Recently, a friend asked if I had written anything on the Brookline Massacre.
I'd never heard of it. What was it?
Only the deadliest gunfight for law enforcement officers in the 20th century, he replied.
The Young brothers — Paul, Jennings and Harry — were the youngest boys in a family of 11 siblings born to James and Willie Florence Young. The family had lived in Christian County until drought led James Young to move to a homestead near Frederick, Oklahoma, in 1902. They lived there for 15 years before moving back to Christian County and then to a farm in Brookline, about 5 miles south of Springfield, in 1918.
Life of crime
Jennings and Paul had reputations as excellent marksmen. Jennings was even banned from local turkey shoots because he always won. Their first burglaries took place in Oklahoma. Even though they had no visible means of making money, they sported a 1918 Ford. In Missouri, they burglarized hardware stores in Ozark and Nixa in 1918. They were arrested when stolen items were found stashed on the family farm and in Frederick. Jennings and Paul were convicted and sentenced to the penitentiary in 1919 but were released on good behavior short of their full sentence.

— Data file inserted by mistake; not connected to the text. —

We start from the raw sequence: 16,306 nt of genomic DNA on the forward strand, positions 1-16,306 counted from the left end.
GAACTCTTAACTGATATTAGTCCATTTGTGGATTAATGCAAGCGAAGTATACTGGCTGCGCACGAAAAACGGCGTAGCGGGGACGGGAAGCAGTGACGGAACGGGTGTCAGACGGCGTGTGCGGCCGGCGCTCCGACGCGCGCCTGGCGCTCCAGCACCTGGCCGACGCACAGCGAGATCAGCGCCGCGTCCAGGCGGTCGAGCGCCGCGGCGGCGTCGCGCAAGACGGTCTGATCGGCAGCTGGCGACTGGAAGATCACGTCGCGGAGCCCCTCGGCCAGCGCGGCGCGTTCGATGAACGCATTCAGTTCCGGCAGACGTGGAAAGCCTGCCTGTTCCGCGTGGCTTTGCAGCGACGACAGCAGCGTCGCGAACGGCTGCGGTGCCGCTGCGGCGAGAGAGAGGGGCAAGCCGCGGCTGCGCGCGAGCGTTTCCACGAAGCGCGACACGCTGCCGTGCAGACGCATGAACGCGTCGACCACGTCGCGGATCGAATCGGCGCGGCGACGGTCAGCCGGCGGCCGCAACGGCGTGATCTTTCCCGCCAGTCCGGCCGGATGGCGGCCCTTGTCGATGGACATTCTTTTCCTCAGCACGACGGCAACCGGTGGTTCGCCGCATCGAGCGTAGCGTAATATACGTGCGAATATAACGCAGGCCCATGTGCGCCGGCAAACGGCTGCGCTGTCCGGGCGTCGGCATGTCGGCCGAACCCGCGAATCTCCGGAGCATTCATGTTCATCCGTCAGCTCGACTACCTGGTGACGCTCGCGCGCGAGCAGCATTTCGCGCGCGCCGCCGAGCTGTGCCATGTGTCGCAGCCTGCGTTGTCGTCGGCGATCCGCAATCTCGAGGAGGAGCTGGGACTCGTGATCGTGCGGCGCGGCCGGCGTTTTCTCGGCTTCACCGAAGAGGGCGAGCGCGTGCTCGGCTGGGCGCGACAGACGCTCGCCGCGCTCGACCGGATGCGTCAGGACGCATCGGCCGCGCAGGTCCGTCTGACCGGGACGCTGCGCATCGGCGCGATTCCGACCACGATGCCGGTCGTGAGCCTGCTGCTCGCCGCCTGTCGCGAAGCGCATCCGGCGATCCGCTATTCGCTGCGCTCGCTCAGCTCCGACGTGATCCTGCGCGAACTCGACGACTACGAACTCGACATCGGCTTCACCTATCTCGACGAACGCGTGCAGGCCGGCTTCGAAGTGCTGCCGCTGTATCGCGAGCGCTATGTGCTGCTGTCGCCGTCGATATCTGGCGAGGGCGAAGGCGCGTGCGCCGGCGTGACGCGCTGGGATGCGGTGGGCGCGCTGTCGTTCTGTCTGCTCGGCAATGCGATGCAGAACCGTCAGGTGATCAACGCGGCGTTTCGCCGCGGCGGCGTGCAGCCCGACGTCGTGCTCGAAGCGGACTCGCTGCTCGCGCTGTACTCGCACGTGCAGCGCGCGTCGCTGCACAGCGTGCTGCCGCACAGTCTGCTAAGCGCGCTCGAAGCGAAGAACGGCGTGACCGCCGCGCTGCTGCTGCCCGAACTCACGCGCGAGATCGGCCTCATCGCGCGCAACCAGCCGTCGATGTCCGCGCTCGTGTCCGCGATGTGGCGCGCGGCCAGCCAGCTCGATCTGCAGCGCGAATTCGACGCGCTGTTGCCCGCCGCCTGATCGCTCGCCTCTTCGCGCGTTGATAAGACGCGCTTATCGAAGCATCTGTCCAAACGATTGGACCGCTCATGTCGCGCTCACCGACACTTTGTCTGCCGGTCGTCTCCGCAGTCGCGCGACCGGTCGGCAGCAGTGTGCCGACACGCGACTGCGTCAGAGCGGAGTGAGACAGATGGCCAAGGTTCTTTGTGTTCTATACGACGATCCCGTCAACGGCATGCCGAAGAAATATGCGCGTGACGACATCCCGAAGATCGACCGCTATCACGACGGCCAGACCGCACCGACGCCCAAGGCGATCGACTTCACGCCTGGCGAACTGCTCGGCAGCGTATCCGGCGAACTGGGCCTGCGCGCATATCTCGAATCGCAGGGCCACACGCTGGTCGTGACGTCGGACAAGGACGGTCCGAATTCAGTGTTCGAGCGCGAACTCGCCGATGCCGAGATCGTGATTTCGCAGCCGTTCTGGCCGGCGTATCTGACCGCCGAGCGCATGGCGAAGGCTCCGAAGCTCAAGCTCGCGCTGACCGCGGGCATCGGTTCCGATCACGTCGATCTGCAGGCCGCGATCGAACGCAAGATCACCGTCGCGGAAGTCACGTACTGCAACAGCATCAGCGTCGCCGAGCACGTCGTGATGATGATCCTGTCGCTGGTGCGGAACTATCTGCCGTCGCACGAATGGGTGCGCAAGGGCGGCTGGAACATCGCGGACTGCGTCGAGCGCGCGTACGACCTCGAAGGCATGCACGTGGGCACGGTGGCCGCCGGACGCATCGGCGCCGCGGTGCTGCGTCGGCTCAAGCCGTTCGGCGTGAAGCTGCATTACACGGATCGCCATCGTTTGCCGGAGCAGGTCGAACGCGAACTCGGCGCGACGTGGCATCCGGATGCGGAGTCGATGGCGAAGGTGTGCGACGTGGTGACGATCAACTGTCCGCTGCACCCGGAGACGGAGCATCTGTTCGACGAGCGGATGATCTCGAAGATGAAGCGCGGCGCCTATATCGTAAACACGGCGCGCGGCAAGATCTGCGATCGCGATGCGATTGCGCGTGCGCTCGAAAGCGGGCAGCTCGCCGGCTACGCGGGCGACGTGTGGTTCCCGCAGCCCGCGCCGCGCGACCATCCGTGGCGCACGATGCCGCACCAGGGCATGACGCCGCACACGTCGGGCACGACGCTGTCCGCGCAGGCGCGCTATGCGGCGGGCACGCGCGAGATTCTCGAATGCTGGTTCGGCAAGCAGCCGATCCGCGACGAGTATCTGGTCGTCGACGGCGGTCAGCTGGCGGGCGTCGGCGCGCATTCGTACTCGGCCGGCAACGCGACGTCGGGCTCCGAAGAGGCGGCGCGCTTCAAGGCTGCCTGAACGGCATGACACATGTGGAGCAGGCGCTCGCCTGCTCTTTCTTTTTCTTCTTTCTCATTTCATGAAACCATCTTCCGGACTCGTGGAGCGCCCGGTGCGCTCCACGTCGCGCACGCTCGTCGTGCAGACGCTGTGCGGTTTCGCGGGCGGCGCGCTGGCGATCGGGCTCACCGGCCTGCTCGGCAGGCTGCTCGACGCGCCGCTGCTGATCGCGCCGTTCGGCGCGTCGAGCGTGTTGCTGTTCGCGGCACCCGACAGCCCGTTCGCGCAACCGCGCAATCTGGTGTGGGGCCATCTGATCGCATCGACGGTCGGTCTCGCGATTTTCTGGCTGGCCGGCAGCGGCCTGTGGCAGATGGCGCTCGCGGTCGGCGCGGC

James Young died in 1921. Their mother became their advocate in succeeding years. She even put the farm up for bond in 1924 when Jennings and Harry were charged with railroad theft. Jennings alone was convicted, serving three years in prison at Leavenworth, Kansas. Paul was arrested for burglary in Texas, which landed him in the penitentiary.
By the late 1920s, Jennings and Harry had formed an auto theft ring. They would steal a car in Missouri, sell it in Texas, Oklahoma, Kansas, Iowa or Illinois, then steal another on the way back to sell in Missouri. Their connections stretched even to the West Coast. While the family didn't approve, they didn't repudiate them. That drew them into the brothers' schemes, selling hot cars or keeping them under wraps for later sale. The family's large barn stored stolen cars.
On June 2,1929, Harry Young, known for his hot temper, was stopped by the Republic city marshal for drunken driving. Rather than being taken in, he killed Marshal Mark Noe. That began an unsuccessful two-year manhunt while he lived under an assumed name in Texas, even as he continued to steal cars.
On Dec. 31,1931, sisters Lorena and Vinita drove into Springfield to sell a car to a dealer. There was a title issue, and the women said they'd return with more information. The buyer recognized them and immediately called Springfield police Chief Ed Waddle. When the women did not return the next day, the police worried they had been spooked. However, as Brookline was out of the city, it was under the jurisdiction of the Greene County sheriff. At noon on Jan. 2, 1932, the women appeared at the dealer's lot and were quickly arrested while their mother just happened to be in Springfield.